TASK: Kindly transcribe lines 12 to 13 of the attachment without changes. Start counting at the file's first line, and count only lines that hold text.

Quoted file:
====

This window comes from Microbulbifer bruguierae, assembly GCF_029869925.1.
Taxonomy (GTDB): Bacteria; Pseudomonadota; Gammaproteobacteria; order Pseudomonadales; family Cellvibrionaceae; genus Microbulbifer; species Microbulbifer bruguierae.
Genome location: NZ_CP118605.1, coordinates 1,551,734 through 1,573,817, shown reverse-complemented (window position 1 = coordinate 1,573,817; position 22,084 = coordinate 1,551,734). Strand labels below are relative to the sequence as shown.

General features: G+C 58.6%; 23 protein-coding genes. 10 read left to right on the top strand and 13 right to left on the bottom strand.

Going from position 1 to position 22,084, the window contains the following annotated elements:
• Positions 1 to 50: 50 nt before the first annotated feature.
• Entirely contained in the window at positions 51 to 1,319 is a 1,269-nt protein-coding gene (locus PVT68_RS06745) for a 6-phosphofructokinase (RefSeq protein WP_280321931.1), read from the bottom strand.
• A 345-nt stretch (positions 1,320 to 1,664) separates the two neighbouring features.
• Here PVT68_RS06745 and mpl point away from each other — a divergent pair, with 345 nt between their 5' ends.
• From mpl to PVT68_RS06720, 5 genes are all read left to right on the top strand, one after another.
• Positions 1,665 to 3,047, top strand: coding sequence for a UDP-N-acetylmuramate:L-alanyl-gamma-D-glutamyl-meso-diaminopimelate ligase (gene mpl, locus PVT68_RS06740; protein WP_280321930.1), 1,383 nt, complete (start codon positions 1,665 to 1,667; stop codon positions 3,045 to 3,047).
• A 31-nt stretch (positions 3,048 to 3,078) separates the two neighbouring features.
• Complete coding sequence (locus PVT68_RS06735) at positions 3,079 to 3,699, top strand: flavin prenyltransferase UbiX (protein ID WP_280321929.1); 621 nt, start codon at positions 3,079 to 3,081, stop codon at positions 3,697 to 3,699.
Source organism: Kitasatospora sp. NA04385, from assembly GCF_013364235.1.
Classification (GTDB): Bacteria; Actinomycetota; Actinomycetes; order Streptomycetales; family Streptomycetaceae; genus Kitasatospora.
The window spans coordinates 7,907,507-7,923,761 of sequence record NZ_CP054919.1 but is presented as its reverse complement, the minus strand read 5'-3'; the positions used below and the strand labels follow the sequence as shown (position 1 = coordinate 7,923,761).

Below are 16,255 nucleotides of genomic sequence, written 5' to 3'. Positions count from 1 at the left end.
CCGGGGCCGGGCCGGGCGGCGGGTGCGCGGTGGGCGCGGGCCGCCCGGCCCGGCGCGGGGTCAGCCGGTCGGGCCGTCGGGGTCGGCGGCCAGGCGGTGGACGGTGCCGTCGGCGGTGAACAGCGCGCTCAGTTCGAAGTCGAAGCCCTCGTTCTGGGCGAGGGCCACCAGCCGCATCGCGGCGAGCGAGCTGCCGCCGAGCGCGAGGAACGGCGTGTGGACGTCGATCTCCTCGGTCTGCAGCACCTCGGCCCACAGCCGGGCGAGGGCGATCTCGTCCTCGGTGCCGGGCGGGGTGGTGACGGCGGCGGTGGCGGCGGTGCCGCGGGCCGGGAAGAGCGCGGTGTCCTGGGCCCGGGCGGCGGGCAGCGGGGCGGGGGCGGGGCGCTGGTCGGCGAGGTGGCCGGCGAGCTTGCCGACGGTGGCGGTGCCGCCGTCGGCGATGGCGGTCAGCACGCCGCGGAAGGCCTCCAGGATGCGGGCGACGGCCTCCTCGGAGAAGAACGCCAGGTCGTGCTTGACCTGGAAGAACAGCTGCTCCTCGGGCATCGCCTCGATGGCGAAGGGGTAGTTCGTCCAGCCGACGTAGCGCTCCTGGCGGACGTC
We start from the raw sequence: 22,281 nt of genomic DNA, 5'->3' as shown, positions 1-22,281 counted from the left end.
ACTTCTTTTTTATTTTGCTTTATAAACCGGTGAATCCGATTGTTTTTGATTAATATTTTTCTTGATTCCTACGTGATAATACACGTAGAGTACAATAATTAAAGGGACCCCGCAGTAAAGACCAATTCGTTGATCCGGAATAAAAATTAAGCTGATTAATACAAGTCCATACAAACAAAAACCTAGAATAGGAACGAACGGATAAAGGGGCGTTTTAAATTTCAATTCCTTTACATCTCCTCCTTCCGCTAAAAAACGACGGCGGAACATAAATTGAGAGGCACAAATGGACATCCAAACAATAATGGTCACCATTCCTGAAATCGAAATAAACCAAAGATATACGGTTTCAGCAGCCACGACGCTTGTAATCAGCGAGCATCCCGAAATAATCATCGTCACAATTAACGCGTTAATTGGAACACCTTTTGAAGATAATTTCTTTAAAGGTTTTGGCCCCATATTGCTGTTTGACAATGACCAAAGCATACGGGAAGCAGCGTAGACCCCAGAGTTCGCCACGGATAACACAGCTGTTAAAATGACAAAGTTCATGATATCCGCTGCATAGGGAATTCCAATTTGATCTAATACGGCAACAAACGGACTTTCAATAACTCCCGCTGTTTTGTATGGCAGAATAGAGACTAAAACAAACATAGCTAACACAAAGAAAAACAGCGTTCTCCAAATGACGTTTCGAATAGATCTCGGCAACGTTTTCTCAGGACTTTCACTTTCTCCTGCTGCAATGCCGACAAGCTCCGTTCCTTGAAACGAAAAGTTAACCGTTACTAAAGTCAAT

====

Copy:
• A 31-nt stretch (positions 3,048 to 3,078) separates the two neighbouring features.
• Complete coding sequence (locus PVT68_RS06735) at positions 3,079 to 3,699, top strand: flavin prenyltransferase UbiX (protein ID WP_280321929.1); 621 nt, start codon at positions 3,079 to 3,081, stop codon at positions 3,697 to 3,699.